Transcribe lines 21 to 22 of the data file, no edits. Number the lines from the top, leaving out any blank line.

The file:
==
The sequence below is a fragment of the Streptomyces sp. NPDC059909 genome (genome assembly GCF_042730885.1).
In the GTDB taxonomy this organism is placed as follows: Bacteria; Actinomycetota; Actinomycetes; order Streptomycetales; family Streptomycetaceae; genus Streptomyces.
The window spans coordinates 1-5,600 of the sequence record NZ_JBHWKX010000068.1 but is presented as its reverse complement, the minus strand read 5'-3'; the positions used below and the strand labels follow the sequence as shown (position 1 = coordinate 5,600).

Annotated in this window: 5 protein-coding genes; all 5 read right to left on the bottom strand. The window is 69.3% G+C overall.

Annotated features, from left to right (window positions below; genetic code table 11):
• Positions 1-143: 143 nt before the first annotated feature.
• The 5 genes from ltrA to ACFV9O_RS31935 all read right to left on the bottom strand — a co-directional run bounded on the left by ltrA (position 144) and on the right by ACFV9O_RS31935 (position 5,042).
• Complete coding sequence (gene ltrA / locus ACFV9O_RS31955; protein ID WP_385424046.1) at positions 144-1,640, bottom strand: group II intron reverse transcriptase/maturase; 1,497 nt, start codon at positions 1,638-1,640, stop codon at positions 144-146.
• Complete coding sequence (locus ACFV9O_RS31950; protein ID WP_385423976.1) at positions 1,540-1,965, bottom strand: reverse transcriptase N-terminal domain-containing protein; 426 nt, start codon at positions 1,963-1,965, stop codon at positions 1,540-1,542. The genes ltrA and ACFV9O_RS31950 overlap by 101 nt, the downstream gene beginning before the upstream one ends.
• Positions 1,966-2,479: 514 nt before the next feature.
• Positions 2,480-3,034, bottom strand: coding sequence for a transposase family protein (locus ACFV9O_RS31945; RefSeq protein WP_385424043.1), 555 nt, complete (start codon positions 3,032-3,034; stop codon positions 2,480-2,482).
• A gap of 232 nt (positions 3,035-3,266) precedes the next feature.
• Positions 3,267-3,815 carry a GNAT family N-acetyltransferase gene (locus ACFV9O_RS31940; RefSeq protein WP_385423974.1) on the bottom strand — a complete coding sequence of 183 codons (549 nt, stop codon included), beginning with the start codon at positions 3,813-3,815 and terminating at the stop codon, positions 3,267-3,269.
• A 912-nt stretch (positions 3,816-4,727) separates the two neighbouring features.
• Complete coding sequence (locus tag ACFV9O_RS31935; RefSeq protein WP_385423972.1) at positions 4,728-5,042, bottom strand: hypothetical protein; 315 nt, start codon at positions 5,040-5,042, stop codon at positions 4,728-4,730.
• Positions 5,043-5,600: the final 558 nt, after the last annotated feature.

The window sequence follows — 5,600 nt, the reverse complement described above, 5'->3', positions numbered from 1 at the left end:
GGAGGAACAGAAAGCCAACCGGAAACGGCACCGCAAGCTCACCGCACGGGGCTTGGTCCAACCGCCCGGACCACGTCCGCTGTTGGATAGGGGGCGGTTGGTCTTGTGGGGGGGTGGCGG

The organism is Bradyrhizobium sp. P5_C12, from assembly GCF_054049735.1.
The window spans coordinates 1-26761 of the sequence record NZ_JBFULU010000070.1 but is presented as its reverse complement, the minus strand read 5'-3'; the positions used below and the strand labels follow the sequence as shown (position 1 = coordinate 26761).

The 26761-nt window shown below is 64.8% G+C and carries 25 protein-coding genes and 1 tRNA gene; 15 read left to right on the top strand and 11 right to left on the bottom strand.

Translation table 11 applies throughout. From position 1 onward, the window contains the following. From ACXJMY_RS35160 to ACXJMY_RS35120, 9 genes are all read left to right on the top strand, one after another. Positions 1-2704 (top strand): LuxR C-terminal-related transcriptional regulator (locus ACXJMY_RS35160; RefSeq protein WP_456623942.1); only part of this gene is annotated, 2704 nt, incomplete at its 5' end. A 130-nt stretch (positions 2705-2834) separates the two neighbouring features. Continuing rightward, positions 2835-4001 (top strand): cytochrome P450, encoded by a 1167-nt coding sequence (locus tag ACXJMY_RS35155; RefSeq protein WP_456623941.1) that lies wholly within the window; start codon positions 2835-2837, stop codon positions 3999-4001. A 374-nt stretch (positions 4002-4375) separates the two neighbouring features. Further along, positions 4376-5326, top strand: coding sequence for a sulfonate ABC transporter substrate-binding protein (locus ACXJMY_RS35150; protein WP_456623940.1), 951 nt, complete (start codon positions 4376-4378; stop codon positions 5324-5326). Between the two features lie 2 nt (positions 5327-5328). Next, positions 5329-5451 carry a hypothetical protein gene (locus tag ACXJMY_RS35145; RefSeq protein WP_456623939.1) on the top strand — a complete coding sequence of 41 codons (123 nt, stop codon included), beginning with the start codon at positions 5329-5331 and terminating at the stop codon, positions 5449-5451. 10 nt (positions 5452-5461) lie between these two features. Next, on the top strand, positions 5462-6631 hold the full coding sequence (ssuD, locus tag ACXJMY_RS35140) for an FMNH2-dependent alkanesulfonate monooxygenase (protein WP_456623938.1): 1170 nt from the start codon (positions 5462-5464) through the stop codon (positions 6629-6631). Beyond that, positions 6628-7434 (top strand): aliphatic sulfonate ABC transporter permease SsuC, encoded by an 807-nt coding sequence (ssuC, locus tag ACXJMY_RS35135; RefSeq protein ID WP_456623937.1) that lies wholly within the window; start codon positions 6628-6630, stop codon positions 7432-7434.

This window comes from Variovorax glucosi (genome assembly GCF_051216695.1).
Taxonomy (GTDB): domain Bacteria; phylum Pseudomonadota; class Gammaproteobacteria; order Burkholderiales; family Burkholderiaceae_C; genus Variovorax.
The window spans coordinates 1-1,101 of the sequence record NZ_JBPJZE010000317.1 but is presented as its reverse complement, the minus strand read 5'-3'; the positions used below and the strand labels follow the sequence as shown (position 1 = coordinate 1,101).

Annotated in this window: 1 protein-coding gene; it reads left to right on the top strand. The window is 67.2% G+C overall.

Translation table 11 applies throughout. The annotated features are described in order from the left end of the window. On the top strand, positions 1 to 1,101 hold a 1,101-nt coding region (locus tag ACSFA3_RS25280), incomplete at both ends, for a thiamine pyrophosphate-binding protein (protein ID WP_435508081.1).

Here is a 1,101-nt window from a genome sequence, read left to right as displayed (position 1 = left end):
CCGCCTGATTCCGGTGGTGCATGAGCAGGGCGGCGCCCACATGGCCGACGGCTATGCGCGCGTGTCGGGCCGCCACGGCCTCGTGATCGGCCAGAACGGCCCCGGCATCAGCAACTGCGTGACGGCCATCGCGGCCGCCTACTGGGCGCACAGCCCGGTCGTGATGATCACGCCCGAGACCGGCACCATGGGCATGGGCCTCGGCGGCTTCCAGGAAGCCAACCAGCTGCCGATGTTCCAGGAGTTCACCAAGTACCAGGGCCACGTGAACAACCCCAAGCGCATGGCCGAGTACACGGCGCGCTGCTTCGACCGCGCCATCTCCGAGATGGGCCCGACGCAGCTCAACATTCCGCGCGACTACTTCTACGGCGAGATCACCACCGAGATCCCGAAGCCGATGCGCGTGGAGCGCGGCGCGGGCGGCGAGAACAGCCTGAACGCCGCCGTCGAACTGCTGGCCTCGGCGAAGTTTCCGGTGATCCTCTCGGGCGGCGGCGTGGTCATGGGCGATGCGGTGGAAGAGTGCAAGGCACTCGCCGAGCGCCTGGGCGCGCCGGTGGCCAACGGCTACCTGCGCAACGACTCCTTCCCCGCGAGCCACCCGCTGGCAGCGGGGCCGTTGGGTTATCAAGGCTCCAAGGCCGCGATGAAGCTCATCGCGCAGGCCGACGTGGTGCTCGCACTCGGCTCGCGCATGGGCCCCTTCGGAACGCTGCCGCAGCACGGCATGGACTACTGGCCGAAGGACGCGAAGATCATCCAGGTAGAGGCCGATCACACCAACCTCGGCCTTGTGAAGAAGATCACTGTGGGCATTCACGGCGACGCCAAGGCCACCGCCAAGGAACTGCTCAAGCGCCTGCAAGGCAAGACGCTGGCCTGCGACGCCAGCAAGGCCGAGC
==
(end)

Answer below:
The 26761-nt window shown below is 64.8% G+C and carries 25 protein-coding genes and 1 tRNA gene; 15 read left to right on the top strand and 11 right to left on the bottom strand.

Translation table 11 applies throughout. From position 1 onward, the window contains the following. From ACXJMY_RS35160 to ACXJMY_RS35120, 9 genes are all read left to right on the top strand, one after another. Positions 1-2704 (top strand): LuxR C-terminal-related transcriptional regulator (locus ACXJMY_RS35160; RefSeq protein WP_456623942.1); only part of this gene is annotated, 2704 nt, incomplete at its 5' end. A 130-nt stretch (positions 2705-2834) separates the two neighbouring features. Continuing rightward, positions 2835-4001 (top strand): cytochrome P450, encoded by a 1167-nt coding sequence (locus tag ACXJMY_RS35155; RefSeq protein WP_456623941.1) that lies wholly within the window; start codon positions 2835-2837, stop codon positions 3999-4001. A 374-nt stretch (positions 4002-4375) separates the two neighbouring features. Further along, positions 4376-5326, top strand: coding sequence for a sulfonate ABC transporter substrate-binding protein (locus ACXJMY_RS35150; protein WP_456623940.1), 951 nt, complete (start codon positions 4376-4378; stop codon positions 5324-5326). Between the two features lie 2 nt (positions 5327-5328). Next, positions 5329-5451 carry a hypothetical protein gene (locus tag ACXJMY_RS35145; RefSeq protein WP_456623939.1) on the top strand — a complete coding sequence of 41 codons (123 nt, stop codon included), beginning with the start codon at positions 5329-5331 and terminating at the stop codon, positions 5449-5451. 10 nt (positions 5452-5461) lie between these two features. Next, on the top strand, positions 5462-6631 hold the full coding sequence (ssuD, locus tag ACXJMY_RS35140) for an FMNH2-dependent alkanesulfonate monooxygenase (protein WP_456623938.1): 1170 nt from the start codon (positions 5462-5464) through the stop codon (positions 6629-6631). Beyond that, positions 6628-7434 (top strand): aliphatic sulfonate ABC transporter permease SsuC, encoded by an 807-nt coding sequence (ssuC, locus tag ACXJMY_RS35135; RefSeq protein ID WP_456623937.1) that lies wholly within the window; start codon positions 6628-6630, stop codon positions 7432-7434.